Orb Jam Series: Per Barfot

The third installment of the Orb Jam Series welcomes the Swedish musician Per Barfot with an ambient studio jam inspired by his visit to Matterhorn Mountain.

“With this piece, I wanted to explore ambient textures by adding layers upon layers, building an arrangement resembling the ascent of a mountain.

It begins with a field recording of cow bells from Duelling Ants sample pack ‘Reise’, recalled by Bitbox Micro. This is followed by a slowly evolving melody on the Verbos Harmonic Oscillator (HO). By emphasizing particular harmonics at different parts of the performance, I was able to create a variety of distinct texture temperaments. The melody goes into Strymon Magneto stereo delay for thick, warm callbacks.

I used Rossum Panharmonium to resynthesize HO, and create long sine wave swells an octave above the melody. This was live-processed through a Nagra III tape loop for a distinct tape warble feel. Whimsical Raps Mangrove plays the bass part.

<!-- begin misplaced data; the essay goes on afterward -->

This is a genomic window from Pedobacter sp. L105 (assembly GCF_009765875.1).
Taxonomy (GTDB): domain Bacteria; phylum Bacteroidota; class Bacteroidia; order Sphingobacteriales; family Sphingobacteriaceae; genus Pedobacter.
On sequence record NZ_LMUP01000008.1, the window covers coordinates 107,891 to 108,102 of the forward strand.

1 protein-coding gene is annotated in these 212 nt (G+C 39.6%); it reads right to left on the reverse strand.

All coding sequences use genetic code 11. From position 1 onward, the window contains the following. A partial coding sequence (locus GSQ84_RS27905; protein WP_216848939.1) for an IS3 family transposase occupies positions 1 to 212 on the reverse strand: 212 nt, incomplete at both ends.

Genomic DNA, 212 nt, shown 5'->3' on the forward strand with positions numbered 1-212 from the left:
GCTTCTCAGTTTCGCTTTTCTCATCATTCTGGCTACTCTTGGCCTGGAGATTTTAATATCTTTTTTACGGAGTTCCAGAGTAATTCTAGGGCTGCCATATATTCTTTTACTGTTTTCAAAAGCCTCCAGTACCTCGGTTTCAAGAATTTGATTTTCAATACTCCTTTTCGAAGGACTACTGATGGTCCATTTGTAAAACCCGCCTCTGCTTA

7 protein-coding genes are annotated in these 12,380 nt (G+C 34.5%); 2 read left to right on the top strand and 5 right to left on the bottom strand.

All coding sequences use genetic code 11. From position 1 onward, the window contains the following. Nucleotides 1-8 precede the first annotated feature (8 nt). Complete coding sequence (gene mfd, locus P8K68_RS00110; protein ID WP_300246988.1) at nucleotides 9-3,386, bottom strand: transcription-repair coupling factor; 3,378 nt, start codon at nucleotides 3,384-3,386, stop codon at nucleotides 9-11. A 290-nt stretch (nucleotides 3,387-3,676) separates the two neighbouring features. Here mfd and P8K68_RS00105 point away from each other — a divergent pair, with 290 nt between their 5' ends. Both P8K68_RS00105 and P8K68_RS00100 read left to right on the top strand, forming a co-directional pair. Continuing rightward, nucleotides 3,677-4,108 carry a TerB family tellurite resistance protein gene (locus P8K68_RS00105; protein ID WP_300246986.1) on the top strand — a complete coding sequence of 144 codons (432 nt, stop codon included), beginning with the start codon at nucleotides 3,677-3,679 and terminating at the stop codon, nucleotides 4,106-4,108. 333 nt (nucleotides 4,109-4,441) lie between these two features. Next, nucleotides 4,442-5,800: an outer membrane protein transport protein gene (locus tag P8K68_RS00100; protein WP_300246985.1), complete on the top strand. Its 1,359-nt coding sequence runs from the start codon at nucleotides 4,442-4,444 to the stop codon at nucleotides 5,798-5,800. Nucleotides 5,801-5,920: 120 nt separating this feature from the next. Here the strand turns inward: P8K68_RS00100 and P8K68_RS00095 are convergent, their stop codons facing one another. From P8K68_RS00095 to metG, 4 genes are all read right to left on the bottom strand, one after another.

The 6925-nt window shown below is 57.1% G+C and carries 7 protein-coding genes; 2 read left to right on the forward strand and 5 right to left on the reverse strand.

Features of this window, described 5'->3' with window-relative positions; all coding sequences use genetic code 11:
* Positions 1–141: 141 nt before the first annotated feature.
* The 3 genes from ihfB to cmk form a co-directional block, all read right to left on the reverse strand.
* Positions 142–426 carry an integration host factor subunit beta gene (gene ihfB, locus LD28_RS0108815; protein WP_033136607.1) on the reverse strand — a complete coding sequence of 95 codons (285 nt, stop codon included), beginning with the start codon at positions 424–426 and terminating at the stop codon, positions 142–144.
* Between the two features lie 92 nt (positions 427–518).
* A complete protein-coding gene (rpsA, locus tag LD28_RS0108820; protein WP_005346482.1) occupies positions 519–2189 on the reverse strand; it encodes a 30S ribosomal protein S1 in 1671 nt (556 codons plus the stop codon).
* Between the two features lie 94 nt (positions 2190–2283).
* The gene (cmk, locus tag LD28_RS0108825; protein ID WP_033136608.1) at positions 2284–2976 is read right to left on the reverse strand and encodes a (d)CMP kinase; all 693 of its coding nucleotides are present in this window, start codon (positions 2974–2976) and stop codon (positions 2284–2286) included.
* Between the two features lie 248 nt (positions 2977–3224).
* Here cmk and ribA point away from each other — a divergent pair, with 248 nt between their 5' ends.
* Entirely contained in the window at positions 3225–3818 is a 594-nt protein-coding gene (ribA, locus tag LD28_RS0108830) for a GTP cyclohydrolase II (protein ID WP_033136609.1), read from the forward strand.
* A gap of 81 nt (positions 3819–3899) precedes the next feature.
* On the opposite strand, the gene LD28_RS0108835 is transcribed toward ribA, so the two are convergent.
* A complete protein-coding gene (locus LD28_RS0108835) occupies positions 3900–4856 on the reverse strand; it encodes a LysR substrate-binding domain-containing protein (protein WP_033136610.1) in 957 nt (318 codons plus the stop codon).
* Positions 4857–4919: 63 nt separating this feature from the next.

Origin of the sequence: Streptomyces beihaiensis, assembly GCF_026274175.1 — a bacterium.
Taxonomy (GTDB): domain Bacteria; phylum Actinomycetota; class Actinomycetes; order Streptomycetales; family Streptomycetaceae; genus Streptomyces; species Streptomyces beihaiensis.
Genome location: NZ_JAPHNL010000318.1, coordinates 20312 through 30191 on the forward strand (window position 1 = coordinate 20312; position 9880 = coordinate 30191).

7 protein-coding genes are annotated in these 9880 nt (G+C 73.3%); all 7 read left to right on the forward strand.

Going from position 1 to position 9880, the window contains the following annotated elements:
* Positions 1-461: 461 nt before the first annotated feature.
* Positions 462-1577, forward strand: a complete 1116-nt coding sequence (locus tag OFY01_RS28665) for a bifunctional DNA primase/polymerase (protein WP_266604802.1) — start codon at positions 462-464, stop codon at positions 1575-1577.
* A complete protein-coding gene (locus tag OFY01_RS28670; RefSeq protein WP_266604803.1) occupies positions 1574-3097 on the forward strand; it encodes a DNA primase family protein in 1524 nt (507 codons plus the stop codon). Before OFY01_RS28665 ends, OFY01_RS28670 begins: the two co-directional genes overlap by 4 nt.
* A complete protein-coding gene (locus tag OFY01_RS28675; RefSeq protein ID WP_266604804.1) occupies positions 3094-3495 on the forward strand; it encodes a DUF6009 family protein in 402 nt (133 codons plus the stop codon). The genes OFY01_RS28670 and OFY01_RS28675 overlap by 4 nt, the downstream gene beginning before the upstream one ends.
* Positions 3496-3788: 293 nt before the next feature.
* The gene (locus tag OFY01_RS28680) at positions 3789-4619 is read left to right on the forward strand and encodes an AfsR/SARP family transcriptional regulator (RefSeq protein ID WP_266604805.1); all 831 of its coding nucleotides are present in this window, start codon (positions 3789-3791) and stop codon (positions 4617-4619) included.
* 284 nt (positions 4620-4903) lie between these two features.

About one-third of the way in, the piece/climb intensifies. I’m adding another layer of texture with the modulation oscillator of the Rossum Linnaeus filter, which is tracked to the HO melody. This leads into the climax/top where I use the Landscape Devices Stereo Field, an experimental open circuit controller which distorts Mangrove and Panharmonium, and modulates them against each other, creating beautiful chaos.

In the final part, I introduce Ciat-Lonbarde Cocoquantus, that is chewing on a melody from Disting Ex, creating spurs of micro textures (unrecognizable from their original sound), before the piece slowly calms down (and the descent begins).

I did ~8 takes, none of which were perfect, but I finally decided for this one, as I felt it best captured the feeling I was going for.

I named the piece Mætərhɔːrn, 1865. Duelling Ants’ cow bells made me think of Switzerland, perhaps the most beautiful country I’ve been to. And Matterhorn (above spelled with the phonetic alphabet) is the most beautiful mountain I’ve seen. It was first ascended 1865.” — Per Barfot